The current nursing shortage is well documented. Lack of interest in the helping professions, different and financially more rewarding career choices for women, poor starting salaries for nurses, salary compression at the lower end of the scale, and the poor public and media image of nurses are some of the most frequently cited reasons for the shortage (Aiken & Mullinix, 1987; "AJN Survey," 1986; Beyers, & Damore, 1987; Buerhaus, 1987; Cohen, 1986; Donaho, 1987; Moccia, 1987; "The Nursing Shortage," 1987; "Surviving the Nursing Shortage," 1987.)
To combat these perceptions and to offer an opportunity for high school students to experience the challenge, excitement, and satisfaction of a career in nursing and health care while debunking some of the myths commonly associated with the profession, the faculty of the Lienhard School of Nursing, Pace University developed a summer camp experience. The summer camp was a week-long, intensive, on-campus experience for specifically selected high school sophomores and juniors. The overall purpose was to provide the opportunity for students to experience nursing and other health careers firsthand.
All area high schools were notified of the summer camp. A letter explaining the program and inviting sophomores and juniors was sent, along with an application and health clearance form, to the attention of guidance counselors, nurse's clubs, and high school principals.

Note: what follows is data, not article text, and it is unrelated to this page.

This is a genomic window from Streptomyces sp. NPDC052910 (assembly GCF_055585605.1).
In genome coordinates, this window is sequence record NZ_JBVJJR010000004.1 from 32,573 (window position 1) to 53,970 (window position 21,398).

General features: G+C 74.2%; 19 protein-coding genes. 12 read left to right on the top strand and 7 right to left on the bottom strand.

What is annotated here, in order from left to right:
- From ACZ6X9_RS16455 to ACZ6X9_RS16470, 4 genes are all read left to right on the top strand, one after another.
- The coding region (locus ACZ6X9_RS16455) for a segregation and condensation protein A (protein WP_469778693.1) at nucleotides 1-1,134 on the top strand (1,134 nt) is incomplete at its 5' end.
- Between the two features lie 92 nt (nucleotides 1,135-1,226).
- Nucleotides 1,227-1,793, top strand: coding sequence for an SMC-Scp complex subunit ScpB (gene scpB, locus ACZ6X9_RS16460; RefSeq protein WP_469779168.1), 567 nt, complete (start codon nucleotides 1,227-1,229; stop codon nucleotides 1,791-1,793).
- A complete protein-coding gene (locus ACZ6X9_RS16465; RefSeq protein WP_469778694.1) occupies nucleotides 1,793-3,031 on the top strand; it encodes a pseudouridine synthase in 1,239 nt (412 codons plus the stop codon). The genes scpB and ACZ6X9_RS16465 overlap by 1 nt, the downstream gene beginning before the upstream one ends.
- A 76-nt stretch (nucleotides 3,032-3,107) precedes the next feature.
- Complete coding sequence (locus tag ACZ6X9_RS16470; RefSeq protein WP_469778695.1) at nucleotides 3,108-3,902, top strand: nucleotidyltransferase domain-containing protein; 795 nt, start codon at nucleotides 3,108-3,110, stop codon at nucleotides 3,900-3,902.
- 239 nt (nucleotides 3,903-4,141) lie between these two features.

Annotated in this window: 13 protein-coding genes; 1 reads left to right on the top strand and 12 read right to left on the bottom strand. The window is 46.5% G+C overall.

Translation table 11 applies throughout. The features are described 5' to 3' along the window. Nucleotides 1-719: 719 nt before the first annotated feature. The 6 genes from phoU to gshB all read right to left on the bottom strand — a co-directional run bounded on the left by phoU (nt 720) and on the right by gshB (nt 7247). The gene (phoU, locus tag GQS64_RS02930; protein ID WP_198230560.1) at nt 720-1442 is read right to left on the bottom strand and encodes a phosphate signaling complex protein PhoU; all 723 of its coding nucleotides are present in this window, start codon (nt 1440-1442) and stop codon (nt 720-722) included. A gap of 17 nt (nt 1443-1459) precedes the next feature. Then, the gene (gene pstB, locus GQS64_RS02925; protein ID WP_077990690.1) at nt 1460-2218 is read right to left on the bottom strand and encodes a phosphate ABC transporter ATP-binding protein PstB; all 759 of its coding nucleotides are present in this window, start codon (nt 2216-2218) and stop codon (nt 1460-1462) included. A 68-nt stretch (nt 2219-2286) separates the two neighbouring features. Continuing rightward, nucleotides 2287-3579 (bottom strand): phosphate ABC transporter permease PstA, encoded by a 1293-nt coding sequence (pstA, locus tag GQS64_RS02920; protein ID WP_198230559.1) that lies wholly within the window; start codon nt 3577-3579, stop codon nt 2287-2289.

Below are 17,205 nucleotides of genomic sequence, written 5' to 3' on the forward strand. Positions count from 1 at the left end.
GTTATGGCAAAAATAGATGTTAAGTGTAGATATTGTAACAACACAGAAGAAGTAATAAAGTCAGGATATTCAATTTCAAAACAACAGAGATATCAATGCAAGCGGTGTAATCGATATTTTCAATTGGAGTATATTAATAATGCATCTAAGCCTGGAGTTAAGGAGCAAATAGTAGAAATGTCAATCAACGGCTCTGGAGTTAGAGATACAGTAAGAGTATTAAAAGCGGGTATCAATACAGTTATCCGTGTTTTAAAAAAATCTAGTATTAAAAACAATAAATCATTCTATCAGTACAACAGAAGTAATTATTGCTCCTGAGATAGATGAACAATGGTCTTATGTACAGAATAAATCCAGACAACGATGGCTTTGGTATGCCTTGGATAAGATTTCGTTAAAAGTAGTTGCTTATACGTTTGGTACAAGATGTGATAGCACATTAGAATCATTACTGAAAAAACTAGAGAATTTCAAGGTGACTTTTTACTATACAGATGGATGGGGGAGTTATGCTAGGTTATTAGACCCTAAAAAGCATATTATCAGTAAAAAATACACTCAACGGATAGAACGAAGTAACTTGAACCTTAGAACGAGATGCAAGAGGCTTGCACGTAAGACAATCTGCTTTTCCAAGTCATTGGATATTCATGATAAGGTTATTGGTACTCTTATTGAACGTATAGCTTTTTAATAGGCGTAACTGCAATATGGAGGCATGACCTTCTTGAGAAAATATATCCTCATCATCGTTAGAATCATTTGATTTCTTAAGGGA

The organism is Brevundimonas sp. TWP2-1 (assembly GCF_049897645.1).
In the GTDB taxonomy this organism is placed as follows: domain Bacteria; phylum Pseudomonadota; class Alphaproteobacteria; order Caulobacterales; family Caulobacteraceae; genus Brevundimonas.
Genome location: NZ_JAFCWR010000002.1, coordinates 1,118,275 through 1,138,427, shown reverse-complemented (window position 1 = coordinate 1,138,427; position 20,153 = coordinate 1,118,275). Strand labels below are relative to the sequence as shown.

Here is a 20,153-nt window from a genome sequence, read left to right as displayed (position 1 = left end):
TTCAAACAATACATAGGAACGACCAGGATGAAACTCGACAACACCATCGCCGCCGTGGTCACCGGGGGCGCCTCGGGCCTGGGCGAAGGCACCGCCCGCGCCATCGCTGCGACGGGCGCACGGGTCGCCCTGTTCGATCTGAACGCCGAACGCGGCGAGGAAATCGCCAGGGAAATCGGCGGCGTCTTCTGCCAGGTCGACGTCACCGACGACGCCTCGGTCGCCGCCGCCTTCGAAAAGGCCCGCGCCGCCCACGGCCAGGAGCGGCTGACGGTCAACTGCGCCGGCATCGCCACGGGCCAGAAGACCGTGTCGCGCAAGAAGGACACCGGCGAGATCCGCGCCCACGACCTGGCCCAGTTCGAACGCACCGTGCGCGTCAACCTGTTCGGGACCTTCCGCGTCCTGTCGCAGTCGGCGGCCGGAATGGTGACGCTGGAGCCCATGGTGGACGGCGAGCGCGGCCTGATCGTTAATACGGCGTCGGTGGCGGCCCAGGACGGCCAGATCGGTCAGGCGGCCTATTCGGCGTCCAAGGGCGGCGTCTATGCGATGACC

Each interested student completed the application form, which included academic standing and reasons for wanting to participate in the camp. Students selected for the camp were those who had the highest potential for entering professional nursing. The criteria included grades, guidance counselor recommendation, written essay, and personal interview.
The seven students who were chosen had better than average overall academic achievement and high grades in the sciences consistent with Pace University's admission criteria. Guidance counselors provided input regarding the student's motivation to pursue a career in the healthcare field. The written essay demonstrated the student's interest and knowledge in nursing and health care.
The on-campus personal interview with the project director proved to be especially valuable in that students and parents were given early exposure to the college and to the expectations of this particular program. It also provided the project director with an opportunity to further assess the candidates' objectives and needs. This firsthand information later helped in developing the clinical group assignments.
A five-day program with didactic classes in the morning and supervised clinical experience in the afternoon was planned. The morning program was organized in such a way that the students learned specific health-related content, including cardiopulmonary resuscitation (CPR). By the end of the week they received CPR certification. The Clinical Director of the University Health Care Unit, a nurse practitioner, led a discussion of teenage health promotion topics while describing her role in providing health care to students.
Campus tours and workshops were also included. The tours were conducted by officers of the nursing student organization. Participants had the opportunity to ask the nursing students about nursing or the School of Nursing and receive a peer answer. Campers were most interested in classrooms, dormitory rooms, and the student center.
Workshops were conducted by Pace University Admissions, Financial Aid, and Career Planning staff. Campers learned about overall college Ufe and services provided by the University.